If you have never heard of George Lakoff you haven’t missed very much.
Lakoff is a Berkeley linguist who at some point morphed into a political philosopher. Having first studied with Noam Chomsky at MIT, Lakoff came to reject some of Chomsky’s philosophical positions, but still managed to follow Chomsky’s example by becoming an amateur political thinker.
How amateurish is Lakoff, the political thinker? Very amateurish, according to Stephen Pinker. His review of one of Lakoff’s books is devastating. Link here.
Pinker is a Harvard psychologist; I have no reason to believe that Pinker is some kind of a conservative, or even a Republican.
He simply wants to argue for more coherent and cogent thinking. As a man of the left he was horrified that pseudo-intellectuals would be drawn to Lakoff’s convoluted reasoning and intellectual trickery.
Pinker seems to believe that Lakoff is living proof of the problems that ensue when you live in a world where everyone thinks the same thing. It makes you mentally soft and weak. To Pinker that means that said liberal will be utterly incapable of defending his ideas against a conservative.
Even though Lakoff’s attempts at political thought ought, by now, have been consigned to the dustbin of philosophy, three days ago he weighed in on the events in Madison, Wisconsin. His column appeared in the Huffington Post. Link here.
Taking himself to be a big picture thinker, he regaled us with his views of what was really at issue: “the moral basis of American democracy.”
Lakoff begins with something of a rhetorical ploy. He asks what conservatives really want?
As we know, he is echoing Freud’s famous question: What do women want?
I have occasionally pointed out that Freud’s question is offensive and insulting. It assumes that women do not know what they want and that only a non-female person can tell them what they want.
The possibilities for abuse are legion. I will not detail them here.
When Lakoff asks what conservatives want, he means that conservatives are deceiving the nation, pretending to want one thing while really wanting another.
Without making any effort to distinguish the different kinds of conservatives, or even to mention that many of the people who voted for the kinds of conservative policies that he abhors are not even conservatives, Lakoff assumes that conservatives are frauds. They pretend to care about budget deficits but that is really just a ruse to seduce unsuspecting independents into accepting their views on gun control.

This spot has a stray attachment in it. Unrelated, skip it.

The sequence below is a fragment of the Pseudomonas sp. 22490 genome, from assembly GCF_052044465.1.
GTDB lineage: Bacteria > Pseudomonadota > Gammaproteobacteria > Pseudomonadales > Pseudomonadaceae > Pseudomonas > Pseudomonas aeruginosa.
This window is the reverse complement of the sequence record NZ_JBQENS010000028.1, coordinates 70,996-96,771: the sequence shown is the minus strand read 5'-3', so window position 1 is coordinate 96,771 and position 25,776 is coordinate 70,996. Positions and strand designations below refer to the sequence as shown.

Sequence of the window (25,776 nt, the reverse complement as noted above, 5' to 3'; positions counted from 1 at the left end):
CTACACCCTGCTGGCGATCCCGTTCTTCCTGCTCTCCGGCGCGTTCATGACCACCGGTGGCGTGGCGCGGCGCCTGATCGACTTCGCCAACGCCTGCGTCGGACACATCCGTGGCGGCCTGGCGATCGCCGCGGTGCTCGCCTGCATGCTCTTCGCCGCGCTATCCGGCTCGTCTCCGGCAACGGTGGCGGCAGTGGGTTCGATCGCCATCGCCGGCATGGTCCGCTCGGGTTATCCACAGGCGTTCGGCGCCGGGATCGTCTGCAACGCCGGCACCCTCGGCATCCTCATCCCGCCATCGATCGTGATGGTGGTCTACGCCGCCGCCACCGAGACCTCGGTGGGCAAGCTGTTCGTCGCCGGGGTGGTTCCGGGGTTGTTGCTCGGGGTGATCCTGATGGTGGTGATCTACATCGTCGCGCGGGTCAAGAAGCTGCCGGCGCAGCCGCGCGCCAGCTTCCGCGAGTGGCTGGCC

Worse yet, the real conservative agenda seeks to create a government that will let the less fortunate starve. Lakoff condemns conservatives because they just do not care enough.
Apparently, Lakoff classes unionized government employees among the less fortunate in our society, as needing our care.
In his view, this thinking strikes at the moral basis of American democracy, which is, nothing other than CARE.
On what authority does he make this claim? On none in particular.
Does the Declaration of Independence value care above all else? Not really. Read it’s most famous lines: “We hold these truths to be self-evident, that all men are created equal, that they are endowed by their Creator with certain unalienable Rights, that among these are Life, Liberty and the pursuit of Happiness.”
While the Constitution does say that the nation should “promote the general welfare,” that is not the same as saying that we must guarantee the pension benefits of certain public employees, when those benefits were extorted as political payback for the support the unions offered to certain politicians.
For the record, here are the opening words of the Constitution: “We the people of the United States, in Order to form a more perfect Union, establish Justice, insure domestic Tranquility, provide for the common defence, promote the general Welfare, and secure the Blessings of Liberty to ourselves and our Posterity, do ordain and establish this Constitution for the United States of America.”
Not a word about care.
I will spare you a reading of the Federalist Papers, but it should be fairly clear, even from a quick read of these two texts, that liberty stood out as a vitally important value.
In his HuffPost article, Lakoff justifies his theory about care by invoking a higher authority.
Above and beyond the founders of the Republic sits a former adjunct law professor from Chicago, named Barack Obama. If Obama says that the moral basis for American democracy is care and empathy, then, to Lakoff, that decides the issue.
As it happens Lakoff wants to make liberty a function of caring, meaning that he will be happy to infringe on everyone’s liberty so that he will be free to impose his values on everyone else.
Writing of Lakoff‘s conception of freedom, Pinker wrote: “It consists of appending the words ‘freedom to‘ in front of every item in a Berkeley-leftist wish list: freedom to live in a country with affirmative action, ‘ethical businesses,’ speech codes, not too many rich people, and pay in proportion to contributions to society. The list runs from the very specific--the freedom to eat ‘food that is pesticide free, hormone free, antibiotic free, free of genetically modified ingredients, healthy, and uncontaminated,’ to the very general, namely ‘the freedom to live in a country and a community governed by the traditional progressive values of empathy and responsibility.’"
To be fair and balanced, we can ask ourselves how many people would be free to starve if the Lakoff anti-agriculture model were allowed free reign?
And shouldn’t we also mention that free market economies have had more success feeding more people than have planned socialist economies.
Have we already forgotten that Stalinist and Maoist policies produced mass famines that caused tens of millions of people to starve to death?
Ah yes, Lakoff might retort: but the food was free of pesticides and hormones…
Regardless of whether or not capitalists care, they do a lot better at working an economic system that benefits real human beings.
Despite his having been smacked down by Pinker, Lakoff insists that conservatives and especially free marketeers do not care about the poor and the disadvantaged.